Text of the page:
2019 Theses Doctoral
Imitating Matter: Ontologies of Reform in the Literature of the Long Reconstruction
Imitating Matter examines the work of four nineteenth-century American figures for whom the science of matter served as a crucial interlocutor on questions of social and historical change. In several decades stretching to either side of the U.S. Civil War, Frederick Douglass, Henry David Thoreau, Emily Dickinson, and an enslaved potter and poet named Dave, known to scholars as Dave the Potter, all made powerful and original efforts to write to the heart of reform and to reckon with inchoate conditions arising in areas of new social growth. Each of these figures contended in their own ways with the means and possibilities of creating a substantial break with racial slavery in the United States, and, as Imitating Matter uncovers, each assigned a central place in their investigations of reform to the transformability, ongoing creativity, and capacity for emergence that they associated with matter. Instead of understanding matter as inert or inanimate, these thinkers adapted contemporary scientific notions about principles of life, growth, and development integral to matter to formulate the prospects and challenges of historical change, aligning the efforts of human reformers with a capacity for new beginnings ontologically rooted in matter’s prolific becoming. In turn, naturalizing social change to varying degrees led these figures to grapple with conceptual challenges, like halting and protracted timespans, the frustrations of orchestrating distributed interventions in belief, and prolific examples of the non-arrival of change in the decades after Emancipation. Recent scholarship on nineteenth-century American thought has identified an investment in vitalist materialism shared amongst scientists, writers, and intellectuals of many persuasions; Imitating Matter reveals the rich threads of relation that nineteenth-century writers conducted between matter and politics and adumbrates a phase in American progressive thinking informed by matter’s agitations.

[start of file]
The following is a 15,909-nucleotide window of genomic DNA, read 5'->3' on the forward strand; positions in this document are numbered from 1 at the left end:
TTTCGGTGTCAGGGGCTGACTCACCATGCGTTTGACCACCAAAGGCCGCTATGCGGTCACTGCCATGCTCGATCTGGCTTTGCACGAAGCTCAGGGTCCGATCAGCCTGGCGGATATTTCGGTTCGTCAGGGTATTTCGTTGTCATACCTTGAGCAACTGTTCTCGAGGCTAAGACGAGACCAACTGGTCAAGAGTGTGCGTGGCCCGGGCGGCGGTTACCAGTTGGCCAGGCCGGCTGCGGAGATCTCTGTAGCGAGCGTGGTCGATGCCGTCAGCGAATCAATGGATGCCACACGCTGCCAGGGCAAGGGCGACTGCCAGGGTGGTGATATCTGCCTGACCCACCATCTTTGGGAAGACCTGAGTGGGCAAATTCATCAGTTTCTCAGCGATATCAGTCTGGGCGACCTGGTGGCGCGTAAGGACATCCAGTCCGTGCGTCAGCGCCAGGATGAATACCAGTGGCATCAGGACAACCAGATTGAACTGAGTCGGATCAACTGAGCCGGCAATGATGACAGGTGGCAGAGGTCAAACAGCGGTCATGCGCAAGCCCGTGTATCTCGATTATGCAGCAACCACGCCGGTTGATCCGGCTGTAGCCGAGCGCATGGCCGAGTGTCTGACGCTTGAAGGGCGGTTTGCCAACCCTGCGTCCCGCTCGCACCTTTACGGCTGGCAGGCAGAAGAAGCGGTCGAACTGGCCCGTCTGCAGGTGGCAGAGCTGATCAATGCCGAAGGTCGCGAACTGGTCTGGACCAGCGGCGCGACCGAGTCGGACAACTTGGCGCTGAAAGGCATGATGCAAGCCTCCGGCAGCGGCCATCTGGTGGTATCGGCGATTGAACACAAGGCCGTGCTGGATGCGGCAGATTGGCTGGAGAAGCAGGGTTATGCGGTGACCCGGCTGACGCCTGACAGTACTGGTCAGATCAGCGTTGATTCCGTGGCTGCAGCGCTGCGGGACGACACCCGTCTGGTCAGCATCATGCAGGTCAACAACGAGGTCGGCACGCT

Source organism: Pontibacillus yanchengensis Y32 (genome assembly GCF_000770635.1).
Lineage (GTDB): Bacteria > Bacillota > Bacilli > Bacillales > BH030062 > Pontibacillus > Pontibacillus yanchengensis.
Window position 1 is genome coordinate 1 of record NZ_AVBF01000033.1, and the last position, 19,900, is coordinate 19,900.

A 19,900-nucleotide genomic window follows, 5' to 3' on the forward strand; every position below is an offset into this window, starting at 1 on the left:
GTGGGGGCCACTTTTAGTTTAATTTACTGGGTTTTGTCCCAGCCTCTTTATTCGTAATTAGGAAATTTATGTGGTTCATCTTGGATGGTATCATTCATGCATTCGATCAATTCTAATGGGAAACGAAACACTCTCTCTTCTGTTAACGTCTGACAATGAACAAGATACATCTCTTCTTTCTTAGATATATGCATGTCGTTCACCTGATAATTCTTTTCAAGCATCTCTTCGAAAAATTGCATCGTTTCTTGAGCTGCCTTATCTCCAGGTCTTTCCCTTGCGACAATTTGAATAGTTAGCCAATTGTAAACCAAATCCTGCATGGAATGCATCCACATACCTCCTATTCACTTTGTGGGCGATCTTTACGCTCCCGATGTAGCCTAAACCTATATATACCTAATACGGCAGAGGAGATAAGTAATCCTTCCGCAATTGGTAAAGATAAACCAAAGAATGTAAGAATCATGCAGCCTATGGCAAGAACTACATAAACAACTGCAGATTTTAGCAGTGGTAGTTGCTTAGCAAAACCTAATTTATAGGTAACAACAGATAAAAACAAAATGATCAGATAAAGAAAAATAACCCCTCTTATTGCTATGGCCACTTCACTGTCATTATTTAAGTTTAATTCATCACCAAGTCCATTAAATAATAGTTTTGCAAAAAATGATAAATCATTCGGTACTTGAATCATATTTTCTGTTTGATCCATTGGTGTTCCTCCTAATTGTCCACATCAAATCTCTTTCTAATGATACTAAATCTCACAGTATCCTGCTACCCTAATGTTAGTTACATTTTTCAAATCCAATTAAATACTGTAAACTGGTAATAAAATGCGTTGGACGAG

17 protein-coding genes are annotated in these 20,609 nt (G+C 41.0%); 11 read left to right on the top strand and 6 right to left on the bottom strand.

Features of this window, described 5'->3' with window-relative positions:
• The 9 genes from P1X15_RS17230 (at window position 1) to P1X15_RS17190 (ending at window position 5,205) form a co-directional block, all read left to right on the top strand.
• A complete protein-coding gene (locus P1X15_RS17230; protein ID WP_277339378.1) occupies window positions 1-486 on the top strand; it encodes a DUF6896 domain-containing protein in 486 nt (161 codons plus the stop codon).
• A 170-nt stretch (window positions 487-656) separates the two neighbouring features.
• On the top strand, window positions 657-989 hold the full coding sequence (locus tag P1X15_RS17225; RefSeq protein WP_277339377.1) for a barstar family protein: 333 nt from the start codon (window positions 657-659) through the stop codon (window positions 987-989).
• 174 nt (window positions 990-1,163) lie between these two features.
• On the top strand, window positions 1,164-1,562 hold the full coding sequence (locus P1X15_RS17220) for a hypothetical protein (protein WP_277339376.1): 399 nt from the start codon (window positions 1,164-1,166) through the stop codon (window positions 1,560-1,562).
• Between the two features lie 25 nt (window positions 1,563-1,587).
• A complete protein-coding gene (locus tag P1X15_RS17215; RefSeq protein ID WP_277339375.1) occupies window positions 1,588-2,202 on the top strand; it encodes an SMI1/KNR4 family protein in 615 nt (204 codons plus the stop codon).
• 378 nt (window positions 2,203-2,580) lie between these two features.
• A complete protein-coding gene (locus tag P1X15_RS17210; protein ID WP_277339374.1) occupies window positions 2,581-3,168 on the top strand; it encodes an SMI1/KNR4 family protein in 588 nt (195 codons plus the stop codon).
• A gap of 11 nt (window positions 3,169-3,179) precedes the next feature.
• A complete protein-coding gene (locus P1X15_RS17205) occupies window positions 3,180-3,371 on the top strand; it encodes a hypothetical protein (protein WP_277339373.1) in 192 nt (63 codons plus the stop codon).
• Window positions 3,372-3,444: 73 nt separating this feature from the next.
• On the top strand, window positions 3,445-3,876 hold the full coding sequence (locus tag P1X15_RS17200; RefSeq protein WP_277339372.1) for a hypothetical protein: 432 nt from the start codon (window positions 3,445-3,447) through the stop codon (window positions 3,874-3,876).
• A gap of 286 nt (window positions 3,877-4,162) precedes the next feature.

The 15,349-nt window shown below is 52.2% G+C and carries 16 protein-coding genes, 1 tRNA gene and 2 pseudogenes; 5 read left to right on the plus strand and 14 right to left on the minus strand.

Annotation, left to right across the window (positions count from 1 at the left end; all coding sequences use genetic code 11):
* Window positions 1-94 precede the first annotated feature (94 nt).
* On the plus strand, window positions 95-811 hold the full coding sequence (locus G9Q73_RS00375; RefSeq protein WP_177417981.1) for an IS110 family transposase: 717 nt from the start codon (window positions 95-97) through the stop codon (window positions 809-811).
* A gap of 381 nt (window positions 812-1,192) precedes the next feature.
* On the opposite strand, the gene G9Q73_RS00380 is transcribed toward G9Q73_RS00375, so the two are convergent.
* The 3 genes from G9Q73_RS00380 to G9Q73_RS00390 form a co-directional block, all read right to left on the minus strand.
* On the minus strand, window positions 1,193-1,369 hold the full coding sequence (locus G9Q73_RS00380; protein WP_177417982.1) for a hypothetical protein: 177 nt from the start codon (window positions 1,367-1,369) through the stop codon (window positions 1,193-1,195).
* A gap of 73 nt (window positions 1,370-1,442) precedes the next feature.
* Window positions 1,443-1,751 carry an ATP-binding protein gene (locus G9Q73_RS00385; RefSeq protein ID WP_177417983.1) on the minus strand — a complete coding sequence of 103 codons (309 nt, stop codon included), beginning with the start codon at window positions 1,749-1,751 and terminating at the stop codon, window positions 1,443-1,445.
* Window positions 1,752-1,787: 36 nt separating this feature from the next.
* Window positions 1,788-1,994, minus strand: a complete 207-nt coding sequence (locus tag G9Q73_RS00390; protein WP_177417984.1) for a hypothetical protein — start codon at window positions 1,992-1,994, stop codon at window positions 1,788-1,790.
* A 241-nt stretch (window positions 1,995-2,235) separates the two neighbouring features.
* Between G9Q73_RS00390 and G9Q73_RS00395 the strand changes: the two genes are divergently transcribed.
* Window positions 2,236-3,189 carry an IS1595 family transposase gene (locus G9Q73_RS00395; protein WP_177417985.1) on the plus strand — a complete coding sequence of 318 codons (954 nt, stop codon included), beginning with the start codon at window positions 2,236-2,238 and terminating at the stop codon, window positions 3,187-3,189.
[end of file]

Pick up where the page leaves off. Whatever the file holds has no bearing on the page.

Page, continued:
Chapter 1, “Dave the Potter’s Crises of Keeping: Preservative Transformation and National Survival,” reads Dave the Potter’s late couplets, written between 1858 and 1862, through his earlier work’s focus on material transformations. Examining Dave’s extant inscribed stoneware jars, created for his legal owners in South Carolina between c. 1830 and 1862, this chapter identifies a logic of keeping-by-transforming enacted in Dave’s poetic couplets and in the clay bodies of the jars on which his writing appears. The late crisis couplets of 1858-62 identify a threat of national dissolution unless the nation can be preserved through the saving actions of “listening” and “repentance,” positioning the possibility of national reform next to a litany of other activated preservative transformations, which allow materials to endure by fundamentally altering their substance. Like clay turning into stoneware in a scorching kiln, animal flesh turning into salted meat or leather through submersion, and underground bodies turning into fossils, the nation, placed in proximity to these materials susceptible to dissolution but saved by transformation, was likewise envisioned preserved through substantial internal change. By casting the nation’s survival in proximate terms to the losing and keeping of earthly and animal matter, Dave used the chemistry of material mutation to think through the possibility of historical change.
Chapter 2, “Thoreau, Milton, the Teeming Earth, and the Institutions on It,” interprets the manifold connections built by Henry David Thoreau in essays, lectures, Walden (1854), and the journals, between radical antislavery thinking, on the one hand, and what he called the “radical” constitution of matter, on the other. This chapter first sketches the relationships that Thoreau constructs between a matter characterized by emergence and the human political capacity to begin anew, most visible in the phenomena that Thoreau calls “wild” – namely, mountaintops, swamps, Walden Pond, mud, the song of the wood-thrush, the insides of elms, and the early morning hours. This chapter then demonstrates that the apprehensions of vital, animate matter that ensue in these moments, inflected with John Milton’s vitalist monism and matter’s strange capacities for emergence in Paradise Lost, also inform the politics of Thoreau’s